empennage fiberglass, I needed to
do stabilizer and control tips, then the rudder bottom.
Careful sanding generally got everything to
fit together nicely. There
were a few
spots that needed extra attention.
Here’s how I did it.
I started the empennage
fiberglass work with the tips for
the stabs. First
thing I had to do was
get the tip to slip into the stab.
to sand the end at a few spots to prevent the tip from bottoming out
stab before the lip was tight to the bevel.
I also had to do a little fine sanding with a
file where the bevel had
gotten rounded over or where resin had dripped.
Once the tip would fit properly into the stab,
I drilled the holes and
clecoed it into position.
I repeated this process
for the control tips. The
rudder top was a little different, as
there is no front that needs to be made, but the fitting and drilling
was the same.
Don’t forget to make the
metal backing strips and fiberglass
them onto the tips while you are busy making a mess.
To fill the ends, I cut
out some foam to use as a block for
the new fiberglass. This
is the cheap
insulation type of foam you can get at any of the big box hardware
stores in 4 ft
x 8 ft sheets. I
cut them to fit snug
about 1/8 inch inside the tip. Then
laid up a couple of layers of fiberglass on both the inside and outside
foam. After that
dried, I sanded
everything enough to fit back on the stabs and controls.
With the tips clecoed
into position, I spent some time
sanding the ends of both until I was happy with the fit between them. I wanted a small, uniform
gap that allowed
the control to travel without hitting the stab.
(Remember to leave room for the paint.)
I had a few areas that I
had to sand through the cloth I had
laid up. Not to
worry, I fixed them a
Once I had the shape
finished, I riveted the tips into
place. Next I
masked off the stab and
controls about 1 inch down on the metal.
Here is where I fixed those holes I made
earlier. I removed
enough extra material to allow a
small patch of resin and cloth or micro balloons.
Then I filled all the holes, and also any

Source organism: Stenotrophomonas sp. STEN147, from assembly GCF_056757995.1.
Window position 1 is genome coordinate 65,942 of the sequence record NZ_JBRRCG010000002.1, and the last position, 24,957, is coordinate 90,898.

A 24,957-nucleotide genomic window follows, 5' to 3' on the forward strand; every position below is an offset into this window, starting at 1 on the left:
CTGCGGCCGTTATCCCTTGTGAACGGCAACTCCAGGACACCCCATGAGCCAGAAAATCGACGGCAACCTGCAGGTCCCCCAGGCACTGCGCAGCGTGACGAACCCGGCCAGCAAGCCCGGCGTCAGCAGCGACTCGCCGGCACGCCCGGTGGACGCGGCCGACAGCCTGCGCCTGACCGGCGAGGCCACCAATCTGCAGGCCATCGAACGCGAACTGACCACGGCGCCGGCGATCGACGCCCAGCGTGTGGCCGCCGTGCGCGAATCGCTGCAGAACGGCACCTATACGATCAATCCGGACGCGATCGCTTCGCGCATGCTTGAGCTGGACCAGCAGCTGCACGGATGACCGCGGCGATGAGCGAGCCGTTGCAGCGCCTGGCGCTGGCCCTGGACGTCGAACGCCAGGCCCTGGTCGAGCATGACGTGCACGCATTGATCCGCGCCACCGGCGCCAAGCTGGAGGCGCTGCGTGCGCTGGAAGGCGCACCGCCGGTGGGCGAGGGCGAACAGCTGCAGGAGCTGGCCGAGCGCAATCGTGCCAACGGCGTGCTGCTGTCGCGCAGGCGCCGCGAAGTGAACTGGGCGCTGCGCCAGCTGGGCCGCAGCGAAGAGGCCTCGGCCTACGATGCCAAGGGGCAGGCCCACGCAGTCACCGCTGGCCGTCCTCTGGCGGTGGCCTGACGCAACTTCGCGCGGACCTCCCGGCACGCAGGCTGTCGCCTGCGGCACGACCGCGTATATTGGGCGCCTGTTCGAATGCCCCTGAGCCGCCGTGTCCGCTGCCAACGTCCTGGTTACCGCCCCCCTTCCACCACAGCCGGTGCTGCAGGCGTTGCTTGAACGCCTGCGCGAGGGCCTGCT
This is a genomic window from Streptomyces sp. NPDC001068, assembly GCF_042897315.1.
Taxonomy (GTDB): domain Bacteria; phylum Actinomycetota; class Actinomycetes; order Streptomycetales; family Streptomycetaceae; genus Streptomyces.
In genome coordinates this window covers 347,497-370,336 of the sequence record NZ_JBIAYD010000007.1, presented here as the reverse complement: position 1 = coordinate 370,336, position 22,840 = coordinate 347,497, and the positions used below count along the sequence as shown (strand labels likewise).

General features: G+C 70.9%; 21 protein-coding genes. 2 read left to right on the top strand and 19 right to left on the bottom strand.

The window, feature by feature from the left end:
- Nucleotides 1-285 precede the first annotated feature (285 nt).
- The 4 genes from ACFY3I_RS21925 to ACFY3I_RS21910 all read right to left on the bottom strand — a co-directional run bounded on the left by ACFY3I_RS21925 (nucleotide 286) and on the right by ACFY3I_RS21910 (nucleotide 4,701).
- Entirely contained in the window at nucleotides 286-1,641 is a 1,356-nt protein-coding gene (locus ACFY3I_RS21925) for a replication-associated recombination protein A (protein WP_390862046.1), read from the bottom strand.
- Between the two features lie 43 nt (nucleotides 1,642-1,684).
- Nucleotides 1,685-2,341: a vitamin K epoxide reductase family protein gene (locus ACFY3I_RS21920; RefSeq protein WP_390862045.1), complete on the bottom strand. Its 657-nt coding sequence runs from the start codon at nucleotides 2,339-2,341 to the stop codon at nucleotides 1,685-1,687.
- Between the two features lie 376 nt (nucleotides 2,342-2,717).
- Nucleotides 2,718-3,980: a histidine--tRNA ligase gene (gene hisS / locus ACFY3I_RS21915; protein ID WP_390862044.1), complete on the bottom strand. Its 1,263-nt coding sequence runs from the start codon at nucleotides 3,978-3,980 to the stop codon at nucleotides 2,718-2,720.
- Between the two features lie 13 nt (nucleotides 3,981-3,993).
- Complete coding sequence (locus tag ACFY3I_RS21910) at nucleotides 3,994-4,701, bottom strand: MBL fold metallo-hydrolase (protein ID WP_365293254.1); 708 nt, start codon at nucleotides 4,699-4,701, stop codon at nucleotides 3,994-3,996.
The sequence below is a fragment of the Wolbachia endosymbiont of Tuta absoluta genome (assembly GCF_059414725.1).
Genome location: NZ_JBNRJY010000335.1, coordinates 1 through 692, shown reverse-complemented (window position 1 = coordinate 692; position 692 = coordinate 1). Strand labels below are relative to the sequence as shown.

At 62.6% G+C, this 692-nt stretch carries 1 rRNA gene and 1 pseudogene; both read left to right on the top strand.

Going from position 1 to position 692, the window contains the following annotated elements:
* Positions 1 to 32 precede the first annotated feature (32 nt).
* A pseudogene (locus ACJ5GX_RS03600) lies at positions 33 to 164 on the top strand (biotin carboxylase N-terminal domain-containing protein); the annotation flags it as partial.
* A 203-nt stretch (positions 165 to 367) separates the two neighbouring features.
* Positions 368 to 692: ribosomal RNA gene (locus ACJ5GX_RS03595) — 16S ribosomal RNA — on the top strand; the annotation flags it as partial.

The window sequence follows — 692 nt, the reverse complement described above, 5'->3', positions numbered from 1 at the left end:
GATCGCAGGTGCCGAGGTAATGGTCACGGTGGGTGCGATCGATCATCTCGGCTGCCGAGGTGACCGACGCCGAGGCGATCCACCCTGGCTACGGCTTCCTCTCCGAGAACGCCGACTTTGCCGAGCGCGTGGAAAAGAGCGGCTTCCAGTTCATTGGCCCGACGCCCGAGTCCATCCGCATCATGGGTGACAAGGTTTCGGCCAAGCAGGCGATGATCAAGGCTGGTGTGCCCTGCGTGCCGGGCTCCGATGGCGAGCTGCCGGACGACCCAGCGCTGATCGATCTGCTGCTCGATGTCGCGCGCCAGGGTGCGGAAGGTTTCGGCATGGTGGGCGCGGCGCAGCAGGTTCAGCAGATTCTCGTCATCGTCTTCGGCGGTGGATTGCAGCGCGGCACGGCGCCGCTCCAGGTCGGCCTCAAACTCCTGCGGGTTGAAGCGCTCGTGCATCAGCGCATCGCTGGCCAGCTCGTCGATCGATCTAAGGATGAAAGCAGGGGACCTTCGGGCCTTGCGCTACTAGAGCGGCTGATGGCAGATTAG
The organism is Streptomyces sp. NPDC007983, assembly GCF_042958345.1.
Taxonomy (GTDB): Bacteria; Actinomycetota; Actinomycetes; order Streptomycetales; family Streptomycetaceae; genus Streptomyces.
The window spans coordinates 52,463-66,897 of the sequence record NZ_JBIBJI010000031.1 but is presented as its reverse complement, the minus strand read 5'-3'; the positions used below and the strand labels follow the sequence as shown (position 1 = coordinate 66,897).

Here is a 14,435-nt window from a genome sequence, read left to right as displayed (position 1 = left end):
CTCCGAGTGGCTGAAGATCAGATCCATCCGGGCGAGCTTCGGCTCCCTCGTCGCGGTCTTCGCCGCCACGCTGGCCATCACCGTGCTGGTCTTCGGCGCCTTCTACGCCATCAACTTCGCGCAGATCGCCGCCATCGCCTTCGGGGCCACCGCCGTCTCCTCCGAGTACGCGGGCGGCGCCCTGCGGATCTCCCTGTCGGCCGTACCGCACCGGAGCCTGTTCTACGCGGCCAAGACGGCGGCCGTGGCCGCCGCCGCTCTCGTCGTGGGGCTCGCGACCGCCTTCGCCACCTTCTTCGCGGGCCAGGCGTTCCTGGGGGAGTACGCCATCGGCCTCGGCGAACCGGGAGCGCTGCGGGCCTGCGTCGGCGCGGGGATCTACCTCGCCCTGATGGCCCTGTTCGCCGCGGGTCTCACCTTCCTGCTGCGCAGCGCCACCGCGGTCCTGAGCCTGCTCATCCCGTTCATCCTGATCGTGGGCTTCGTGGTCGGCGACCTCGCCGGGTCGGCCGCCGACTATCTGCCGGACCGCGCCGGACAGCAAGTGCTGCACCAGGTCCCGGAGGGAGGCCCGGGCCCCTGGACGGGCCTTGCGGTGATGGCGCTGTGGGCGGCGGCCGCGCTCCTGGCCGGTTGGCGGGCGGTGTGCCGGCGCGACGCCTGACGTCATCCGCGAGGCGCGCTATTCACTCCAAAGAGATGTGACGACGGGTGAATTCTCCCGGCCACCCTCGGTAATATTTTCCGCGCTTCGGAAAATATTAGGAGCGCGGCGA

spots along the metal to fiberglass seam that I wasn’t happy with. Some sanding with a
sanding block brought
everything flush with the metal and gave me a good fit.
The last part of the empennage fiberglass I did was the rudder bottom. I started by making a template for the
control horn out of poster board.
transferred it to the fiberglass and made the cutout.
Initially all I removed was the U shaped
channel for the horn itself. Later
discovered that the top portion interfered with the stab mounting bolt
so I ended up removing that portion too.
I didn’t like the idea
that air could travel in the end of
the cap and bounce around inside the bottom of the rudder. So I added a small piece
of foam and a couple
layers of fiberglass to the front inside of the cap.
It fits just under the control horn and so
closes off the front of the cap.
Fitting the cap onto the
bottom of the rudder was a little
tricky. I had to
get it started over the
horn, and slide it up until it was almost touching the metal lip. Then I inserted the aft
end and worked my way
forward until it fit all the way on.
I opted to install the cap with screws and
lets me remove the cap
if I need to do any work on the taillight.
I also installed a two-wire connection so the
light can be disconnected
and the cap completely removed.
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